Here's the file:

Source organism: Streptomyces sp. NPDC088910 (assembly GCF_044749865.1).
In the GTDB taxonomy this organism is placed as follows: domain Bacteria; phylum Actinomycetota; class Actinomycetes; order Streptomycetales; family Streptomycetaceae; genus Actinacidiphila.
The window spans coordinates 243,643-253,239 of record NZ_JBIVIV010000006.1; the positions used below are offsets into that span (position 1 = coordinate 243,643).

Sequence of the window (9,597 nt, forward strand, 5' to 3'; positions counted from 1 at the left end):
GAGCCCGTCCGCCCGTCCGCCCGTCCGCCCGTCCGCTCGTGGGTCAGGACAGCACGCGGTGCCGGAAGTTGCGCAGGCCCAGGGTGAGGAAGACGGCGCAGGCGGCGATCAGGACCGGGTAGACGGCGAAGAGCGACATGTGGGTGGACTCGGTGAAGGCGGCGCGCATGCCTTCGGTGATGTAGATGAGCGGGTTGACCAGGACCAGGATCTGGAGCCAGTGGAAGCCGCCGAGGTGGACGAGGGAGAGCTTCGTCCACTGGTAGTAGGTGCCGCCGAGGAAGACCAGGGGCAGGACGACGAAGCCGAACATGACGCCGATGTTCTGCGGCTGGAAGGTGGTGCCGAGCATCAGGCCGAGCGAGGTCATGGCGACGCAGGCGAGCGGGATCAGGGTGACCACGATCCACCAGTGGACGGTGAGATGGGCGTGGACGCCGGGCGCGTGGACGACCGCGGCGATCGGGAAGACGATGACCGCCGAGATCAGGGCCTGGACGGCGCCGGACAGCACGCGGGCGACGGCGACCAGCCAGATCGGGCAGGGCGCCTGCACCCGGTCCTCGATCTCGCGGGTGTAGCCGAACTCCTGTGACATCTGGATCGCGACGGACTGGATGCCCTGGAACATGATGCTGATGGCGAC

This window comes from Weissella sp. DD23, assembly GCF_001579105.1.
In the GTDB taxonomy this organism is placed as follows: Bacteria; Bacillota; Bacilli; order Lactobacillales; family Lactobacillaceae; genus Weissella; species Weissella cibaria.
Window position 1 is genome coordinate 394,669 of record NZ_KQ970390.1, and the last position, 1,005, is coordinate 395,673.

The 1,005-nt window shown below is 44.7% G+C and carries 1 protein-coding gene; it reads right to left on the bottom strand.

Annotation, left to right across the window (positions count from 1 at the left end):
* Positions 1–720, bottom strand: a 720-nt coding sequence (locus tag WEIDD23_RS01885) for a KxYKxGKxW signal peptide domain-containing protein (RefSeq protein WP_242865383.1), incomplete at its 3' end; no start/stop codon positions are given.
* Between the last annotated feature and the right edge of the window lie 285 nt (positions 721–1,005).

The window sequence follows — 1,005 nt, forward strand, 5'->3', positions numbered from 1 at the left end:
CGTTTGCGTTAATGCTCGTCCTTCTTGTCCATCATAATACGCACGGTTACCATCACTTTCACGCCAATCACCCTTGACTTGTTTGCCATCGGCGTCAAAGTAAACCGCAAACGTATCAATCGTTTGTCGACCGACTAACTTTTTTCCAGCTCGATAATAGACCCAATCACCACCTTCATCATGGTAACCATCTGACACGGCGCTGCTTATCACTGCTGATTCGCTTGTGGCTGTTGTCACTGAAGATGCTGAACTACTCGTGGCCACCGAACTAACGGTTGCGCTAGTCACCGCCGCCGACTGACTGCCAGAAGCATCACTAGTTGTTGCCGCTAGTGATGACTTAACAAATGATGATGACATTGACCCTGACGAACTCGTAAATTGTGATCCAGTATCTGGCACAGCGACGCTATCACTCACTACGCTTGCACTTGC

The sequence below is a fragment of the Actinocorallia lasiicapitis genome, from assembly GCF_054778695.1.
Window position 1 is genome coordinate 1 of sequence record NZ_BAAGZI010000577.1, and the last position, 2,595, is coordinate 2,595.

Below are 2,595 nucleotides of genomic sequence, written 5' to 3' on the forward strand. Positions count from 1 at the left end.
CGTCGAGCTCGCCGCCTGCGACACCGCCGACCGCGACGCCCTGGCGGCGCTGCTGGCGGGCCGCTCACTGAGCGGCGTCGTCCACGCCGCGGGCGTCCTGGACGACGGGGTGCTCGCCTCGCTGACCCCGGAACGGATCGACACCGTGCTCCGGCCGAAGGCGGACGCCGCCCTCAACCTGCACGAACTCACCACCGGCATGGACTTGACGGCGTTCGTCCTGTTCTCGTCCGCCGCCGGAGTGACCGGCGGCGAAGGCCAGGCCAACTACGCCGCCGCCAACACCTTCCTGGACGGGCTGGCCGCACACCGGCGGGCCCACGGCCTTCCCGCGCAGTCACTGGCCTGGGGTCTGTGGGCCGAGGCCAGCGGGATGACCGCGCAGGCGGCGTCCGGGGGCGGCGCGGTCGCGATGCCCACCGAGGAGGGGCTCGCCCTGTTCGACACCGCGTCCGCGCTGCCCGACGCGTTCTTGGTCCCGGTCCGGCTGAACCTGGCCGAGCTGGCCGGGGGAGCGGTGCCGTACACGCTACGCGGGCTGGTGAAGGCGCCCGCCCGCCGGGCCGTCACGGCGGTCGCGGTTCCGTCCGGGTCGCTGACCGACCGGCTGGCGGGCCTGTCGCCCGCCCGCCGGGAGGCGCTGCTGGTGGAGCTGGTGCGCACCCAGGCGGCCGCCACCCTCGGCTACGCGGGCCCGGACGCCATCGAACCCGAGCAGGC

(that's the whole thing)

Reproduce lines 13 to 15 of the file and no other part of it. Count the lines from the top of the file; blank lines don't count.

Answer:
The window sequence follows — 1,005 nt, forward strand, 5'->3', positions numbered from 1 at the left end:
CGTTTGCGTTAATGCTCGTCCTTCTTGTCCATCATAATACGCACGGTTACCATCACTTTCACGCCAATCACCCTTGACTTGTTTGCCATCGGCGTCAAAGTAAACCGCAAACGTATCAATCGTTTGTCGACCGACTAACTTTTTTCCAGCTCGATAATAGACCCAATCACCACCTTCATCATGGTAACCATCTGACACGGCGCTGCTTATCACTGCTGATTCGCTTGTGGCTGTTGTCACTGAAGATGCTGAACTACTCGTGGCCACCGAACTAACGGTTGCGCTAGTCACCGCCGCCGACTGACTGCCAGAAGCATCACTAGTTGTTGCCGCTAGTGATGACTTAACAAATGATGATGACATTGACCCTGACGAACTCGTAAATTGTGATCCAGTATCTGGCACAGCGACGCTATCACTCACTACGCTTGCACTTGC

The sequence below is a fragment of the Actinocorallia lasiicapitis genome, from assembly GCF_054778695.1.